Staebler: In general, updates that make your home more secure may help you save money, such as adding safety features including security systems, gas detectors, smoke alarms and fences around a backyard or pool. Updating or replacing your HVAC system, electric and plumbing can lower hazard risks and can also benefit your homeowner’s coverage.
Are there circumstances when home insurance might pay for a renovation?
Olsen: Your home insurance policy was made to protect you in the case of an unexpected event such as a fire or theft and to make you whole again. The policy will put the damaged items back the way they were before the loss but not improve them.
Staebler: Yes, if there was a claim to your home the insurance company would be obligated to cover the damage to ensure the home was in the condition before the claim. If a homeowner wants to make improvements such as upgrading the flooring, then the homeowner would need to pay the difference between the current condition and the improvements.
What about contractor coverage — what should the contractor have for insurance?
Olsen: The contractor should carry their own general liability policy to cover them in case they make any mistakes or cause serious damage to your home. While not mandatory in some states, the contractor should also carry workers’ compensation insurance to protect against injury that might befall any of their employees they have working on your renovation. Without this coverage, the cost of injury to the contractor or any subcontractors could fall to the homeowner. Depending on the scope of the project, the contractor may provide builder’s risk coverage to protect the increase in value of the home and the building materials being used to renovate the home during construction.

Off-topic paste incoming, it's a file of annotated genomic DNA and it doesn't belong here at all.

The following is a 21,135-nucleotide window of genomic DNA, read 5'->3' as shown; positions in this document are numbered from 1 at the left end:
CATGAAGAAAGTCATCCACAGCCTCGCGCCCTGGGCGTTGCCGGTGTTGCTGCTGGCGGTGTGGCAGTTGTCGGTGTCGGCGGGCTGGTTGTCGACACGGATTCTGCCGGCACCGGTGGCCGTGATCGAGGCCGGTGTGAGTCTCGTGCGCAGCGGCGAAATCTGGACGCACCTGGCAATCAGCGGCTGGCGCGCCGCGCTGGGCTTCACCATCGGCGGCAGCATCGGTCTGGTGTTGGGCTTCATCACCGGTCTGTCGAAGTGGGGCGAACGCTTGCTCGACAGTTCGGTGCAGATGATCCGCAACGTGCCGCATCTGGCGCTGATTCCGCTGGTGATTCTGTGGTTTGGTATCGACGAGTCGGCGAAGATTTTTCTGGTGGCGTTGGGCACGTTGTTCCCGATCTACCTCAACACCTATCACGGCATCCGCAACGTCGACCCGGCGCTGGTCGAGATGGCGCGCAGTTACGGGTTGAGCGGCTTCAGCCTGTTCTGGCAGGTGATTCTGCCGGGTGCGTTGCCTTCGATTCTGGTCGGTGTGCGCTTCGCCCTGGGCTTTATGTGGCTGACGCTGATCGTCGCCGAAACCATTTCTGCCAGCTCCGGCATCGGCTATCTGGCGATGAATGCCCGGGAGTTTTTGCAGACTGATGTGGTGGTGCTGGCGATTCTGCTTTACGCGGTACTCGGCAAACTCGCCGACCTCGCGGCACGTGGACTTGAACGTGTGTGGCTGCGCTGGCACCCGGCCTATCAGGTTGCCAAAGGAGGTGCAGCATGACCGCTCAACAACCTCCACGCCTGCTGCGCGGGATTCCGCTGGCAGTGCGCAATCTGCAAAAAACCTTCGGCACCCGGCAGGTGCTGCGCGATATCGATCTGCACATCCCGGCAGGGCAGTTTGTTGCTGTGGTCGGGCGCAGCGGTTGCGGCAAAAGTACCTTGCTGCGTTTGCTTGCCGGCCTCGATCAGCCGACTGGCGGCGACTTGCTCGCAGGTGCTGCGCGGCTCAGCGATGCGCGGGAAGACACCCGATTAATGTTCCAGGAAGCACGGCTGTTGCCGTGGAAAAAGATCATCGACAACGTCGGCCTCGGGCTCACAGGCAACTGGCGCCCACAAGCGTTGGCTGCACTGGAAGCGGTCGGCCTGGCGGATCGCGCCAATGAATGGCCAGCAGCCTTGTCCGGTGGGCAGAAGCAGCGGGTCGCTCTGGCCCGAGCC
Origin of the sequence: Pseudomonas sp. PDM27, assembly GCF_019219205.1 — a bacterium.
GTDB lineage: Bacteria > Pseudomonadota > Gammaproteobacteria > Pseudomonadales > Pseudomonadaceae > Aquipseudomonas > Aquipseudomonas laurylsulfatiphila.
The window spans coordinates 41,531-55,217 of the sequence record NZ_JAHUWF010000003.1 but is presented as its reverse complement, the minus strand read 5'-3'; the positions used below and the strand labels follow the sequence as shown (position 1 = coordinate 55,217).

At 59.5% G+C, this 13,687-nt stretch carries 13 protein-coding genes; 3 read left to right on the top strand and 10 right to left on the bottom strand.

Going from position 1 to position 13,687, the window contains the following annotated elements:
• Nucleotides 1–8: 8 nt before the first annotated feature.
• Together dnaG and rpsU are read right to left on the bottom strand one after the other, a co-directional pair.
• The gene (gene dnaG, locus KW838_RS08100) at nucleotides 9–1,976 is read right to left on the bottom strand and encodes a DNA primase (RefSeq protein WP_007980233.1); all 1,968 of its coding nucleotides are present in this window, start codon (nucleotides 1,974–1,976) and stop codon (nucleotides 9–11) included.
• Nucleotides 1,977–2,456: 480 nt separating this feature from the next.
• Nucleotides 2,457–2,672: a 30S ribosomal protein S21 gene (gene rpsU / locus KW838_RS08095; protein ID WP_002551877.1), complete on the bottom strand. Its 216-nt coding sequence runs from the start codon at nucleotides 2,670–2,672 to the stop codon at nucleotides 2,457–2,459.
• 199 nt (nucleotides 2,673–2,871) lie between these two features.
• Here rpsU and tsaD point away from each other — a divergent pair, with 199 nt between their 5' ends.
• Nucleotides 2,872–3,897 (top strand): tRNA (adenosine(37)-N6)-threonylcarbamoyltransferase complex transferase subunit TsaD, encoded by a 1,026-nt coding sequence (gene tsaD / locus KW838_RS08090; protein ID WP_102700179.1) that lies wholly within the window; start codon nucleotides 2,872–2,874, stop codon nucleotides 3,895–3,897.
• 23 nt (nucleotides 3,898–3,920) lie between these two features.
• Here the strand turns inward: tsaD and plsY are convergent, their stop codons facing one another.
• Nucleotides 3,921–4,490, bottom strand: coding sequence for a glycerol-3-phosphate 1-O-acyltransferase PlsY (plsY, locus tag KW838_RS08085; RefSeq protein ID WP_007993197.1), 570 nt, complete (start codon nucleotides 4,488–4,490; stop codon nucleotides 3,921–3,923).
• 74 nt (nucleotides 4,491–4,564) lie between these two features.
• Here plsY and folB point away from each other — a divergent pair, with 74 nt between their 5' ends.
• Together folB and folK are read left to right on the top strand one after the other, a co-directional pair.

Staebler: If you plan to hire professionals for the project, you’ll want to verify they have appropriate coverage to protect both of you in case of an unexpected event. Your contractor should have liability, property and workers’ compensation insurance. Remember to ask the contractor to provide you with a certificate of insurance and confirm that any subcontractors also have appropriate coverage. Your agent should be willing to review these documents to be sure they are up to date.
Do homeowners need coverage for their contractors, too?
Olsen: As a homeowner, it’s important that you carry high limits of personal liability coverage on your home insurance policy to protect yourself against any accidental injury you might be found liable for during construction. While most home insurance policies max out at $500,000, you should consider purchasing an umbrella policy to increase the liability protection that you have.
Staebler: As a homeowner, you do not have an insurable interest in the contractor’s business so you cannot get insurance coverage for their business. The best way to ensure you are covered is to ask your contractor for their coverage and review it with your agent.